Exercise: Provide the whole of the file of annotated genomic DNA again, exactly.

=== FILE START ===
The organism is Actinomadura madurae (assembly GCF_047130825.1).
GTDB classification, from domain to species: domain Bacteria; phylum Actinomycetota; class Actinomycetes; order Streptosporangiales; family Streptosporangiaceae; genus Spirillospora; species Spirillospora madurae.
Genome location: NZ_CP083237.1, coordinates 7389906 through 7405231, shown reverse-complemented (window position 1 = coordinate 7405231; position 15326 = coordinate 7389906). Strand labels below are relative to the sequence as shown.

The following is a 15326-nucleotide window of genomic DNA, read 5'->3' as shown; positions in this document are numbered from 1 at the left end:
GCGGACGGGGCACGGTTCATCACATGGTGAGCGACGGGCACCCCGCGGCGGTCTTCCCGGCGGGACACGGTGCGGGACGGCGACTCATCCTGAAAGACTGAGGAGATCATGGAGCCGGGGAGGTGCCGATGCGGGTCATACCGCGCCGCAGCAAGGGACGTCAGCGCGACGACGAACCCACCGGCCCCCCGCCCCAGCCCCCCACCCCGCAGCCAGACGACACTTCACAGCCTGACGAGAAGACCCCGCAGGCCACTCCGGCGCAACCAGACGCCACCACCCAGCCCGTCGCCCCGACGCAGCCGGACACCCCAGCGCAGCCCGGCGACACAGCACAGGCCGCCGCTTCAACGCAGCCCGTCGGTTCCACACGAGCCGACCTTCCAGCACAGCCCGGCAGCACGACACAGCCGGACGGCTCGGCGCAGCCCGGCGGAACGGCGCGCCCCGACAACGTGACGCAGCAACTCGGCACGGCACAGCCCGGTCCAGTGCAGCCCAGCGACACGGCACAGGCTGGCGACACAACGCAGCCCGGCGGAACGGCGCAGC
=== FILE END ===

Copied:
The organism is Actinomadura madurae (assembly GCF_047130825.1).
GTDB classification, from domain to species: domain Bacteria; phylum Actinomycetota; class Actinomycetes; order Streptosporangiales; family Streptosporangiaceae; genus Spirillospora; species Spirillospora madurae.
Genome location: NZ_CP083237.1, coordinates 7389906 through 7405231, shown reverse-complemented (window position 1 = coordinate 7405231; position 15326 = coordinate 7389906). Strand labels below are relative to the sequence as shown.

The following is a 15326-nucleotide window of genomic DNA, read 5'->3' as shown; positions in this document are numbered from 1 at the left end:
GCGGACGGGGCACGGTTCATCACATGGTGAGCGACGGGCACCCCGCGGCGGTCTTCCCGGCGGGACACGGTGCGGGACGGCGACTCATCCTGAAAGACTGAGGAGATCATGGAGCCGGGGAGGTGCCGATGCGGGTCATACCGCGCCGCAGCAAGGGACGTCAGCGCGACGACGAACCCACCGGCCCCCCGCCCCAGCCCCCCACCCCGCAGCCAGACGACACTTCACAGCCTGACGAGAAGACCCCGCAGGCCACTCCGGCGCAACCAGACGCCACCACCCAGCCCGTCGCCCCGACGCAGCCGGACACCCCAGCGCAGCCCGGCGACACAGCACAGGCCGCCGCTTCAACGCAGCCCGTCGGTTCCACACGAGCCGACCTTCCAGCACAGCCCGGCAGCACGACACAGCCGGACGGCTCGGCGCAGCCCGGCGGAACGGCGCGCCCCGACAACGTGACGCAGCAACTCGGCACGGCACAGCCCGGTCCAGTGCAGCCCAGCGACACGGCACAGGCTGGCGACACAACGCAGCCCGGCGGAACGGCGCAGC